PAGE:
There’s a nice pedestrian boulevard leading to the beach and is lined with bars and restaurants. It’s at one of these that we tried one of the popular local beer snacks, pigs ears. One bite was enough to put us off for life, chewy and gristly and not very pleasant.
We were amazed when we turned on the TV that night as we found a re-run omnibus of NZ Police 10-7, complete with Lithuanian audio.
Transport between major towns is pretty good, generally there’s a mini bus that leaves once it’s full of people rather than at a given time, although it’s not too long to wait for the next one. Palanga was a bit packed with tourists for us so we took one to Klaipeda (quite a speedy trip), our final stop in the Baltics.
The city itself has a small old town which like the other Baltic cities is the main tourist attraction.
Our accommodation was in a great location, easy walking distance to most things. It came with the use of a bike and we hired another and biked to the largest mall in Lithuania. In terms of size it probably isn’t as big as Riccarton Westfield but it does have an ice skating / hockey rink in the middle!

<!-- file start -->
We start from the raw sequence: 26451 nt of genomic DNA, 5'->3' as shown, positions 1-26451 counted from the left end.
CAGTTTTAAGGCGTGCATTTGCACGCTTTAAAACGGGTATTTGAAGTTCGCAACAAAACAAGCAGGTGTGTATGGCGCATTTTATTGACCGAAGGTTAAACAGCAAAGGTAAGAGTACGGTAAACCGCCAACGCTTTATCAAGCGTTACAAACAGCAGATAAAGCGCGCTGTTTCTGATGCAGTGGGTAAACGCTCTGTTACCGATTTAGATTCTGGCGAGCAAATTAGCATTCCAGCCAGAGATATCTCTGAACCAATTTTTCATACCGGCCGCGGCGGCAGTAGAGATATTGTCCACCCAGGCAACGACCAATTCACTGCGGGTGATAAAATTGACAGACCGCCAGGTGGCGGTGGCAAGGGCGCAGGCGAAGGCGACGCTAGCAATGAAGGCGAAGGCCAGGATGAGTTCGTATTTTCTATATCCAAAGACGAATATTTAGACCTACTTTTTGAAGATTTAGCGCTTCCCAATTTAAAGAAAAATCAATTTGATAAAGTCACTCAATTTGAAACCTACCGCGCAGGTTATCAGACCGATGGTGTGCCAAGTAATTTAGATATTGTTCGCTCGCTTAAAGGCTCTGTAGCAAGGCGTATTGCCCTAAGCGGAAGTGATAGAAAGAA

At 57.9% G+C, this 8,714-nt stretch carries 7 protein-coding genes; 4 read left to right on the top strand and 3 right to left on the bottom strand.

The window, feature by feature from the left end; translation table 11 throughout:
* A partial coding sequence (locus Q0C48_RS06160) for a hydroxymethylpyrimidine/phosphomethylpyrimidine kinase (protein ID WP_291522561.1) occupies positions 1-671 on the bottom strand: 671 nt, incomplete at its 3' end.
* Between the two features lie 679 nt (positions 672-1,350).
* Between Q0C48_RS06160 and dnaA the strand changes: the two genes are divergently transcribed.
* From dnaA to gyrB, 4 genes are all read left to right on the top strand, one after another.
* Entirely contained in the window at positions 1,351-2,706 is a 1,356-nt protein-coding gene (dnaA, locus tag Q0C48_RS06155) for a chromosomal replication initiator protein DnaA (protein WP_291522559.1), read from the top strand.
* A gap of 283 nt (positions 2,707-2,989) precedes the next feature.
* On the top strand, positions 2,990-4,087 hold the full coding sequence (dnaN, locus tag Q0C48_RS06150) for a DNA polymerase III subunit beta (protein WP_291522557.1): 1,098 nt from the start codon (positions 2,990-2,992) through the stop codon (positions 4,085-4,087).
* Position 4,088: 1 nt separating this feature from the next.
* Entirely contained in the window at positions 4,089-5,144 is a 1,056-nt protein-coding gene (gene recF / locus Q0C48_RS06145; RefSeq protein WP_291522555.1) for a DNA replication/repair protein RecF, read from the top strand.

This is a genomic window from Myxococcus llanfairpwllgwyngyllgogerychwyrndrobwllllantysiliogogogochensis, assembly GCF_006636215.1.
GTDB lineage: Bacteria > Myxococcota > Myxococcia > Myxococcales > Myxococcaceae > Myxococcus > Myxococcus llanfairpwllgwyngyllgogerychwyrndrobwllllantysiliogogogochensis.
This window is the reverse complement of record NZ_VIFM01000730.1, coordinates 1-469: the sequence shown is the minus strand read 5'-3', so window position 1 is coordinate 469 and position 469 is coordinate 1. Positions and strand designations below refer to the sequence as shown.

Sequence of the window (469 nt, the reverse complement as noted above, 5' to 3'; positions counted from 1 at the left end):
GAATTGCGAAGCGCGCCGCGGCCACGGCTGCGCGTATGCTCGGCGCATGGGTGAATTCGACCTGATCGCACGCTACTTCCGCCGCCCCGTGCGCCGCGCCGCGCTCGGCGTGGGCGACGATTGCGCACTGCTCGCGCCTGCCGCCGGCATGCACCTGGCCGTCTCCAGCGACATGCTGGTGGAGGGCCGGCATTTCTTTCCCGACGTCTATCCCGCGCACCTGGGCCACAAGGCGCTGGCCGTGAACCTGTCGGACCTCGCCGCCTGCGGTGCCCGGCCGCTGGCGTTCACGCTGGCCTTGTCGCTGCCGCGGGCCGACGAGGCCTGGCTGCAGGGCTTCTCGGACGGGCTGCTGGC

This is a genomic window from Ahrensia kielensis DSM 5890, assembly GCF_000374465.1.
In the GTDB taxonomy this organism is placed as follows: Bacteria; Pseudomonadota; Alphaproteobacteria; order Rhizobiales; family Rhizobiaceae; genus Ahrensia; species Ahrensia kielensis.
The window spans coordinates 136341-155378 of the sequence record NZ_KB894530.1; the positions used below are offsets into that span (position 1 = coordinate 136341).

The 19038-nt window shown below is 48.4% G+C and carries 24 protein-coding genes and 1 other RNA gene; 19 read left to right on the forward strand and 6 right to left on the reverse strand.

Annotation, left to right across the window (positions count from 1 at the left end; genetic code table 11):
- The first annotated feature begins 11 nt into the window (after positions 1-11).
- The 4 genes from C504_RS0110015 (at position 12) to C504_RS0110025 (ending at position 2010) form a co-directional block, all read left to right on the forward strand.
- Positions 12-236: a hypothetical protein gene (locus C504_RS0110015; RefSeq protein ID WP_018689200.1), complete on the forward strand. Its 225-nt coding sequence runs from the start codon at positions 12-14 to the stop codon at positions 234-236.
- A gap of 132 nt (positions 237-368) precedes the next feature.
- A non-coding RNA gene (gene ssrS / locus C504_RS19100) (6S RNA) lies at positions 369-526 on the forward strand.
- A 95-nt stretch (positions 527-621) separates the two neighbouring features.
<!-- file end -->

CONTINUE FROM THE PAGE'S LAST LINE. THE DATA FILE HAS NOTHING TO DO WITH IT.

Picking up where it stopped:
It turns out that this day with these bikes was to be our last because when we went to get them the next day the lock had been sawn through and they were gone. It turns out that bike theft is a major problem and people go to great lengths to secure their bikes even hiding them up trees! The ironic thing is that we then realised we were pretty much in the same car park as the police station, a lot of good that did.
Not letting the experience deter us we hired bikes another day (not from the same company) and biked a 53km track down the Curonian Spit to a town called Nida. The track itself reminded us of Bottle Lake forest in ChCh, it runs behind sand dunes and through forest. We were determined to make good time and completed it in just over 3 hours, no wonder it took a day to recover. Nida is one of the southern most parts of Lithuania, in fact the Russian boarder (the area of Russia where Kaliningrad is) is only 4km away, Matt was contemplating the swim.
A short ferry (5-10min) from Klaipeda across the lagoon is the settlement of Smiltyne. Not so much a town as just a gateway to the beach. The beach is long and has beautiful sand, the main deterrent would be the pretty constant wind that whips along it. The solution is to find a good sunbathing spot among the sand dunes which is nice and sheltered and you can still get a view of the water.
We’ve enjoyed our time in the Baltics, we both agree that we would definitely go back to Estonia but probably not to Latvia or Lithuania. Estonia just seemed to have a bit more life to it, people more optimistic about life and it seemed to be much more well kept.
Lessons from the Baltics:
1) Always take money to the toilet, it usually costs 40-50cents.
2) Don’t bike through cobbled streets, too hard on your backside.
3) Hide your bike up a tree.
4) There is no such thing as a laundromat, dry cleaning is available at 7 euro per item of clothing.
5) Estonian women have very good genetics.